Any race that a helmet is mandatory has to be pretty badass, no?

Well, the Mont Blanc Skyrace K2000 is certainly that. Starting in Courmayeur with 2,200m of climbing over 11km to Pointe Helbronner at an altitude of 3,300m, the only way is up. And Up, and up, and up.

Sold on the idea last year by Doug Mayer – founder of Run the Alps, a trail running holidays and training camps provider – I have been looking forward to this race all summer.

All smiles before the race with Fernanda

My enthusiasm for the race was a little contagious and it did not take long to recruit a few people from Chamonix to sign up – one or two might have been a little under the influence at the time – as well convincing Fernanda Maciel to work it into her training schedule. I mean, the race is ridiculous, who wouldn’t want to do it?

What is the K2000

The K2000 – the finish looks rather a long way away..

Hell.

Well, no, it wasn’t, actually.

Apart from the fast and flat start, I genuinely enjoyed the whole course.

The race starts in the centre of town, on the pizza and gelato side of Mont Blanc. At 07h30 305 runners set off from town at 1,300m. The start was a pretty much flat 4km to the foot of the Skyway telepherique, the main viewing and tourist lift on the Italian side.

This bit, I’ll be honest, was hell for me. I am not really a runner and have put no work in recently trying to improve that. I like going up – and down, but generally up – and trying to keep up with everyone had me seriously wondering whether I had made a huge mistake in signing up.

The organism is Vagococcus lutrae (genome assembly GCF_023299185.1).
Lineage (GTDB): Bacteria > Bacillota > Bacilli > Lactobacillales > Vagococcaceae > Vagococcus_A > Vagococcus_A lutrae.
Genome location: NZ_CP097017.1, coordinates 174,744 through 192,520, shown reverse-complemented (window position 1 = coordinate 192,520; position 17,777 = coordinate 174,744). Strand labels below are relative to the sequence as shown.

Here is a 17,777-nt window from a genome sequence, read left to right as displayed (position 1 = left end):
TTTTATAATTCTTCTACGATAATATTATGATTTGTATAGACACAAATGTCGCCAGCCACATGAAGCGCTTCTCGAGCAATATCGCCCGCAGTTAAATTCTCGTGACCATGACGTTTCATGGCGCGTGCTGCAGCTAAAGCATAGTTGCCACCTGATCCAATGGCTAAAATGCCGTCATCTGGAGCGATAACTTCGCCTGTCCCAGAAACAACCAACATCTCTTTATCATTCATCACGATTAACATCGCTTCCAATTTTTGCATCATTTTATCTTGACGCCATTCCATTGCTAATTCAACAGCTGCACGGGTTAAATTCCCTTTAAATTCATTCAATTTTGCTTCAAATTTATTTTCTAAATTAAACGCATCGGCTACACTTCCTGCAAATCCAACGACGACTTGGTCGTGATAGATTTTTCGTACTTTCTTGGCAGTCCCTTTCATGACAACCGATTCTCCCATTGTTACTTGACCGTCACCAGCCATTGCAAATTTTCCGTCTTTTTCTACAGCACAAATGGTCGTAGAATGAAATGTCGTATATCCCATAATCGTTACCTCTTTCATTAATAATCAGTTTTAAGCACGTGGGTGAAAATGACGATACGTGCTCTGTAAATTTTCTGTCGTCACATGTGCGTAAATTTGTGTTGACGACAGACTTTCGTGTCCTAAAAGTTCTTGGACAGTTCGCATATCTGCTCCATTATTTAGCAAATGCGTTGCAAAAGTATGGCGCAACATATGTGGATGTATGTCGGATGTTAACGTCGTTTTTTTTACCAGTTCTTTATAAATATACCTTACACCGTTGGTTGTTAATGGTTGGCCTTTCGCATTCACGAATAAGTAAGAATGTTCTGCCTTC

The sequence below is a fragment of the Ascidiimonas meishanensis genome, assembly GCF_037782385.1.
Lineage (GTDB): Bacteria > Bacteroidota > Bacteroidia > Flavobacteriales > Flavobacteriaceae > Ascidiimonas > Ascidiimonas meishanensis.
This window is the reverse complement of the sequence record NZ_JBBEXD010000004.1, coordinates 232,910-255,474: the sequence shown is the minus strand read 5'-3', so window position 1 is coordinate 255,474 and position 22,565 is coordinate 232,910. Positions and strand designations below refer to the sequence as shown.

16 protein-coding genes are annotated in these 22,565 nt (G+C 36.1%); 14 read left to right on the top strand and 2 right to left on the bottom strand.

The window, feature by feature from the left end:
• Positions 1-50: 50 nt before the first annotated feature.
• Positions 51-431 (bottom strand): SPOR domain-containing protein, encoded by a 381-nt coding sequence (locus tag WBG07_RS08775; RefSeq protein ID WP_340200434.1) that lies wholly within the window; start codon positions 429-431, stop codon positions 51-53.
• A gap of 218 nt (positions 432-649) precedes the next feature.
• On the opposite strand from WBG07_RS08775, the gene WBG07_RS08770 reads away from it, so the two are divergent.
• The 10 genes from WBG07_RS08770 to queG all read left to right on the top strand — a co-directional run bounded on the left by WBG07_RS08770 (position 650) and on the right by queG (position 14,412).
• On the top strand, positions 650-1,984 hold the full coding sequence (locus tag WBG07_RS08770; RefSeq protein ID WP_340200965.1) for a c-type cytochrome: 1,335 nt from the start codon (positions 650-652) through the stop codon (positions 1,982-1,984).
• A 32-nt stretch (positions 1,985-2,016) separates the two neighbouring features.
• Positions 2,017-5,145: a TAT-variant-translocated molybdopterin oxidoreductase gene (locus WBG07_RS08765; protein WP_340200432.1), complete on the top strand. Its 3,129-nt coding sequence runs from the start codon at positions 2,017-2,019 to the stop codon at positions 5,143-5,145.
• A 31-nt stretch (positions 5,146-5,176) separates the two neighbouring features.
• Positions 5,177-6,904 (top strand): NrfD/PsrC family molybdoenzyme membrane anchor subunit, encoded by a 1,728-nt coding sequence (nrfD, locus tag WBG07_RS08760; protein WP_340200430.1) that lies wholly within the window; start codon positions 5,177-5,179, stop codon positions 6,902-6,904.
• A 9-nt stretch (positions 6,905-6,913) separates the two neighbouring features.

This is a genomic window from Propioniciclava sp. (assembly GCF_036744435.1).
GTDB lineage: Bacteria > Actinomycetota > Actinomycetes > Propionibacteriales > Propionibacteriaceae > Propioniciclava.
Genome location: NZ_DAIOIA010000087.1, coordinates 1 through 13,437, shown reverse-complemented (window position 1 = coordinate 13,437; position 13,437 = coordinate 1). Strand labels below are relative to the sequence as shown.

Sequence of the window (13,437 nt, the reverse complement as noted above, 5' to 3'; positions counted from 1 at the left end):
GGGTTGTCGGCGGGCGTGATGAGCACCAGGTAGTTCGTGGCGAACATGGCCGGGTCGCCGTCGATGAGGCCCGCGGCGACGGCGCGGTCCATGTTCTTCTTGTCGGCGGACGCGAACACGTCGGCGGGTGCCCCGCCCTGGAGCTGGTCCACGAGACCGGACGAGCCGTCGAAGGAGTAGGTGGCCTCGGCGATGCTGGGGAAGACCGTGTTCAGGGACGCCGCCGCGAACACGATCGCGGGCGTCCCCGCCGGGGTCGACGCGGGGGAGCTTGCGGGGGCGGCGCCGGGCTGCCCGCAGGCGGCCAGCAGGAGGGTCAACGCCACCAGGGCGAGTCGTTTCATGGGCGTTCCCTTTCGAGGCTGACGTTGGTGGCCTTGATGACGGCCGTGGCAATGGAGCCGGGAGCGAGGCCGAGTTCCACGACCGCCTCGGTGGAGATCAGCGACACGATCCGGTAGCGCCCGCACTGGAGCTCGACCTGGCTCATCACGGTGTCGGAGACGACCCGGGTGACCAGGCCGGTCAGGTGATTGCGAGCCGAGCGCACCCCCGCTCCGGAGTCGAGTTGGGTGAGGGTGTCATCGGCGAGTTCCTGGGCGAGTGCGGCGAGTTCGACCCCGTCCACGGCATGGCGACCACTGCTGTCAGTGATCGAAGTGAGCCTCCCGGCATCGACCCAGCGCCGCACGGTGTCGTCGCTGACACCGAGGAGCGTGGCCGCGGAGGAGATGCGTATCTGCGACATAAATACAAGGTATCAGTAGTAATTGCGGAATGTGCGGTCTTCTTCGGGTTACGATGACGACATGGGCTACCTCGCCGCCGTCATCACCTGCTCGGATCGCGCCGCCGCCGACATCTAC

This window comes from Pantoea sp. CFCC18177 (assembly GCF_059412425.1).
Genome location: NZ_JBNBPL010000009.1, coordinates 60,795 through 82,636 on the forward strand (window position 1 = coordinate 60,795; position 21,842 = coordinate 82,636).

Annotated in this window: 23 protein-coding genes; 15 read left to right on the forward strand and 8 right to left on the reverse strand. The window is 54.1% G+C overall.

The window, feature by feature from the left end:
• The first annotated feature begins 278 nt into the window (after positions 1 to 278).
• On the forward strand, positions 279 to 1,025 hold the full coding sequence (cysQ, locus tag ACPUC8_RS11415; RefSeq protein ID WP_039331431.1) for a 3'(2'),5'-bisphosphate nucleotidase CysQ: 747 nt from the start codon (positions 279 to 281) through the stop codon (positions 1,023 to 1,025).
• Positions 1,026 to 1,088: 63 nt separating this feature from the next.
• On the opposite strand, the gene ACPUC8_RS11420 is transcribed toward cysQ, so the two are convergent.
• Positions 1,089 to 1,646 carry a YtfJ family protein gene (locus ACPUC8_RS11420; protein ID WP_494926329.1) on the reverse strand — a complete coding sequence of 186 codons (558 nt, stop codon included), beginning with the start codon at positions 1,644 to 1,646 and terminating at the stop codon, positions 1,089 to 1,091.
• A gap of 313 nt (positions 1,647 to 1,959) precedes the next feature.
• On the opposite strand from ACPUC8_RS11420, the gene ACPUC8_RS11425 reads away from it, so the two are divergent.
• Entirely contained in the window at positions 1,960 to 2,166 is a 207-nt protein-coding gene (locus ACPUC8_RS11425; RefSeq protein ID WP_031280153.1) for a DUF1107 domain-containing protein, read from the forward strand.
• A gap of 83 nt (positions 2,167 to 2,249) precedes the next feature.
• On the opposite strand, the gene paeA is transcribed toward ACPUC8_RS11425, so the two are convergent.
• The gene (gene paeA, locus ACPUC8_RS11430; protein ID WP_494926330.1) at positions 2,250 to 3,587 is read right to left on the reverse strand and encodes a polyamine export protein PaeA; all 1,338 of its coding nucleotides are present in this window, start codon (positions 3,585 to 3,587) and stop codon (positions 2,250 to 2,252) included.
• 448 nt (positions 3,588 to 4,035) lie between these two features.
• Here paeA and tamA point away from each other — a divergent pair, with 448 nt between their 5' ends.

After 20 minutes, though, we reached the start of the climbing. Running poles came out and it was now time to hike.
There is a common misconception in trail running about how much running there really is. I’ll let you into a secret: except for the elites, we all walk. A lot!

As a mass start, all runners were still quite close together at this point and I could see the leaders striding up the steep grassy fields to reach the Pavillon, the mid-station to the Mont Blanc Skyway.

Speed is key – this is a race, after all – and so the winding trails and switchbacks on the hiking path, as tempting as they might have been, were out. We were taking the Euroline – heading straight up and cutting all the corners.

Here marks the halfway point, well, nearly halfway point. Having climbed 900m and covered about 8km in 1 hour and 10 minutes we had 3km to go but a massive 1200m of climbing. Helmets were donned to protect from rocks kicked down by runners above, my water bottle was refilled, and I did my best to eat a few slices of orange but my appetite was not really feeling it.

Halfway up, just a mere 1,200m of climbing to go..

As I set off, I crooked my neck up to take in the steep climb to come and though, as far as it looked, there was a satisfaction that it was finite. The end was up there, I just had to put in the work.

Steep grassy fields soon gave way to moraine and here it was time to ditch the hiking poles as things were about to get interesting. The remainder of the race was going to be heady blend of scrambling, climbing, and a few steps in between.